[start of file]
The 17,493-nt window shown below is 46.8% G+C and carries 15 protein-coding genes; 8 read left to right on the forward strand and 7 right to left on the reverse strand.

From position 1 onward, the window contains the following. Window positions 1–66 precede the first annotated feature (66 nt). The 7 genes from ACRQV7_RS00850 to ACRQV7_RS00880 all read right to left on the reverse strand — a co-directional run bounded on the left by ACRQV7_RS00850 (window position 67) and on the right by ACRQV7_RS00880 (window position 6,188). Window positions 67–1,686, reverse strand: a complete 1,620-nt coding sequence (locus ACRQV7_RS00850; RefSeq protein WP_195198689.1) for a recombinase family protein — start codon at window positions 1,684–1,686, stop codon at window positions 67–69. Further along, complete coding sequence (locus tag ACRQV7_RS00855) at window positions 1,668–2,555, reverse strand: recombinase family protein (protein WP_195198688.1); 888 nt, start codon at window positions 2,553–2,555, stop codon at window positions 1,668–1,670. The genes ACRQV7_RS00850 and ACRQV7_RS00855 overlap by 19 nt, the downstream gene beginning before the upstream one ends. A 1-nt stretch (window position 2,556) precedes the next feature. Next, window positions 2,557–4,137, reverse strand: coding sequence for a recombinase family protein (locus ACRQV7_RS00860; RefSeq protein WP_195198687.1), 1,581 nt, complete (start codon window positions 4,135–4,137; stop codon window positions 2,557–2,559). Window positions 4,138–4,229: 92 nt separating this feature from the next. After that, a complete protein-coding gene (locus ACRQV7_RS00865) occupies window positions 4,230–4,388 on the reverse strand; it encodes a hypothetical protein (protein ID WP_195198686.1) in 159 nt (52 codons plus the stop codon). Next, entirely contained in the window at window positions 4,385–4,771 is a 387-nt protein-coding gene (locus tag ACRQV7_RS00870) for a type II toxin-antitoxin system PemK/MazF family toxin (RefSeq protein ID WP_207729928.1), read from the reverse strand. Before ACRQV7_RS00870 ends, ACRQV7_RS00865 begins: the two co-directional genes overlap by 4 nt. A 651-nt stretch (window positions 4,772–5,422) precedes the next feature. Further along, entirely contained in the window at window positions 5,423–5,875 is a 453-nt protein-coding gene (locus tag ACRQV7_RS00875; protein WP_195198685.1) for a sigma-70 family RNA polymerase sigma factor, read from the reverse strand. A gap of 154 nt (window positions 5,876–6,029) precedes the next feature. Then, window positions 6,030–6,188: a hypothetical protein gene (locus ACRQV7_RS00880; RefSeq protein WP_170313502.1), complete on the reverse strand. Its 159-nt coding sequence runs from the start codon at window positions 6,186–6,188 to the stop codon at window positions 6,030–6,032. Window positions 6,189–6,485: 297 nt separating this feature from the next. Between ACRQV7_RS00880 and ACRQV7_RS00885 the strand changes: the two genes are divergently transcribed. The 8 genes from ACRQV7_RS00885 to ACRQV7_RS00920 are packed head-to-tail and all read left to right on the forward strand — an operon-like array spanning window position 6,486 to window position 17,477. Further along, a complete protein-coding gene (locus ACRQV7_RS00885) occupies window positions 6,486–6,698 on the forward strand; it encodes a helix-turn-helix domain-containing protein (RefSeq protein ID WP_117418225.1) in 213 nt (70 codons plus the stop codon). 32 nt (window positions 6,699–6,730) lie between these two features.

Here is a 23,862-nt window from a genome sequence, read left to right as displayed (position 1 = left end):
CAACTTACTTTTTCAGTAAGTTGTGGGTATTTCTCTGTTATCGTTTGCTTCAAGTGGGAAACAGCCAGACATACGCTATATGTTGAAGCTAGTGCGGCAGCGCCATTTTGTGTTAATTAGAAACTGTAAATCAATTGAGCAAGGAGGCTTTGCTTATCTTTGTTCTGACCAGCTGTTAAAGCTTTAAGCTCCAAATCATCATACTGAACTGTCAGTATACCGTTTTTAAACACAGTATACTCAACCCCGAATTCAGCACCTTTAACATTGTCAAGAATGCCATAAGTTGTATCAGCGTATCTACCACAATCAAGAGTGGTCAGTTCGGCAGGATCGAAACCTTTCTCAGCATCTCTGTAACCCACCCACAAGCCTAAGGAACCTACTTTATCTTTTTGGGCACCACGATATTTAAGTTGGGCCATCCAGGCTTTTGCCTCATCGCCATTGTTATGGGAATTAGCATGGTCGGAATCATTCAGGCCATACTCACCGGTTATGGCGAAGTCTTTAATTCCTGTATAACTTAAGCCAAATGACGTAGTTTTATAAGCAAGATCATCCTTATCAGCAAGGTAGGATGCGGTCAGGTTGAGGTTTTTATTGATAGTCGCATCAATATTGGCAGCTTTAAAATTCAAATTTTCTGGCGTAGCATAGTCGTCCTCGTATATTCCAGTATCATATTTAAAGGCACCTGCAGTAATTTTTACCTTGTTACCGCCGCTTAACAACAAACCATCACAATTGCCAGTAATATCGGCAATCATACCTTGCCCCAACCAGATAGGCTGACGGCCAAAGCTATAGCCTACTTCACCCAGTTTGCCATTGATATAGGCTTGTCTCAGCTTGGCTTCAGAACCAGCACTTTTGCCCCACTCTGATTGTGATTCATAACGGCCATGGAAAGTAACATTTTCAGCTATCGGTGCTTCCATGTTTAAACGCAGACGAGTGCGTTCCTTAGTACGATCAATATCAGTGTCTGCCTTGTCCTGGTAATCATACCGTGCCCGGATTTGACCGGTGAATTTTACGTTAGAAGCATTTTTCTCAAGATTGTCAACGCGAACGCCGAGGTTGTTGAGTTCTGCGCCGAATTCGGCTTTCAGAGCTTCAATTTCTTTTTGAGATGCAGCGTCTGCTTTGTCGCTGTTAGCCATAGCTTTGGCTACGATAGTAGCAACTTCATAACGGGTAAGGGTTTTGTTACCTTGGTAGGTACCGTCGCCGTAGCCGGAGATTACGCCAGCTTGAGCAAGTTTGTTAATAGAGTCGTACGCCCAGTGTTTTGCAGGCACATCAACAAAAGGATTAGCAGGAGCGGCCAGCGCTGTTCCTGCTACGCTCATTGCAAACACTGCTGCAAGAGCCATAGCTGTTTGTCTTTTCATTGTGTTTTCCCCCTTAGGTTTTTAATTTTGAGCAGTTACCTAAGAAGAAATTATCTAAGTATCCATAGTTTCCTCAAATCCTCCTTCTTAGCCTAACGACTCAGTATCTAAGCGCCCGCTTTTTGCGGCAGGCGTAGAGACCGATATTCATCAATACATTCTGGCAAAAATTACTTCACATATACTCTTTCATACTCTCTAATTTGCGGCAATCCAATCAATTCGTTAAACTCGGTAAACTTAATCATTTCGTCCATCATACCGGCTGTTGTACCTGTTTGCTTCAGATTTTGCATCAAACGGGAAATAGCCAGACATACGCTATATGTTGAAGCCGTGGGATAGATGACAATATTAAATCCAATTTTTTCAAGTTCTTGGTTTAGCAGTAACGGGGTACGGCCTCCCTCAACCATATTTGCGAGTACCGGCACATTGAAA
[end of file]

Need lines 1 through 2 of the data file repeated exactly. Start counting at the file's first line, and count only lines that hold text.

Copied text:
The 17,493-nt window shown below is 46.8% G+C and carries 15 protein-coding genes; 8 read left to right on the forward strand and 7 right to left on the reverse strand.

From position 1 onward, the window contains the following. Window positions 1–66 precede the first annotated feature (66 nt). The 7 genes from ACRQV7_RS00850 to ACRQV7_RS00880 all read right to left on the reverse strand — a co-directional run bounded on the left by ACRQV7_RS00850 (window position 67) and on the right by ACRQV7_RS00880 (window position 6,188). Window positions 67–1,686, reverse strand: a complete 1,620-nt coding sequence (locus ACRQV7_RS00850; RefSeq protein WP_195198689.1) for a recombinase family protein — start codon at window positions 1,684–1,686, stop codon at window positions 67–69. Further along, complete coding sequence (locus tag ACRQV7_RS00855) at window positions 1,668–2,555, reverse strand: recombinase family protein (protein WP_195198688.1); 888 nt, start codon at window positions 2,553–2,555, stop codon at window positions 1,668–1,670. The genes ACRQV7_RS00850 and ACRQV7_RS00855 overlap by 19 nt, the downstream gene beginning before the upstream one ends. A 1-nt stretch (window position 2,556) precedes the next feature. Next, window positions 2,557–4,137, reverse strand: coding sequence for a recombinase family protein (locus ACRQV7_RS00860; RefSeq protein WP_195198687.1), 1,581 nt, complete (start codon window positions 4,135–4,137; stop codon window positions 2,557–2,559). Window positions 4,138–4,229: 92 nt separating this feature from the next. After that, a complete protein-coding gene (locus ACRQV7_RS00865) occupies window positions 4,230–4,388 on the reverse strand; it encodes a hypothetical protein (protein ID WP_195198686.1) in 159 nt (52 codons plus the stop codon). Next, entirely contained in the window at window positions 4,385–4,771 is a 387-nt protein-coding gene (locus tag ACRQV7_RS00870) for a type II toxin-antitoxin system PemK/MazF family toxin (RefSeq protein ID WP_207729928.1), read from the reverse strand. Before ACRQV7_RS00870 ends, ACRQV7_RS00865 begins: the two co-directional genes overlap by 4 nt. A 651-nt stretch (window positions 4,772–5,422) precedes the next feature. Further along, entirely contained in the window at window positions 5,423–5,875 is a 453-nt protein-coding gene (locus tag ACRQV7_RS00875; protein WP_195198685.1) for a sigma-70 family RNA polymerase sigma factor, read from the reverse strand. A gap of 154 nt (window positions 5,876–6,029) precedes the next feature. Then, window positions 6,030–6,188: a hypothetical protein gene (locus ACRQV7_RS00880; RefSeq protein WP_170313502.1), complete on the reverse strand. Its 159-nt coding sequence runs from the start codon at window positions 6,186–6,188 to the stop codon at window positions 6,030–6,032. Window positions 6,189–6,485: 297 nt separating this feature from the next. Between ACRQV7_RS00880 and ACRQV7_RS00885 the strand changes: the two genes are divergently transcribed. The 8 genes from ACRQV7_RS00885 to ACRQV7_RS00920 are packed head-to-tail and all read left to right on the forward strand — an operon-like array spanning window position 6,486 to window position 17,477. Further along, a complete protein-coding gene (locus ACRQV7_RS00885) occupies window positions 6,486–6,698 on the forward strand; it encodes a helix-turn-helix domain-containing protein (RefSeq protein ID WP_117418225.1) in 213 nt (70 codons plus the stop codon). 32 nt (window positions 6,699–6,730) lie between these two features.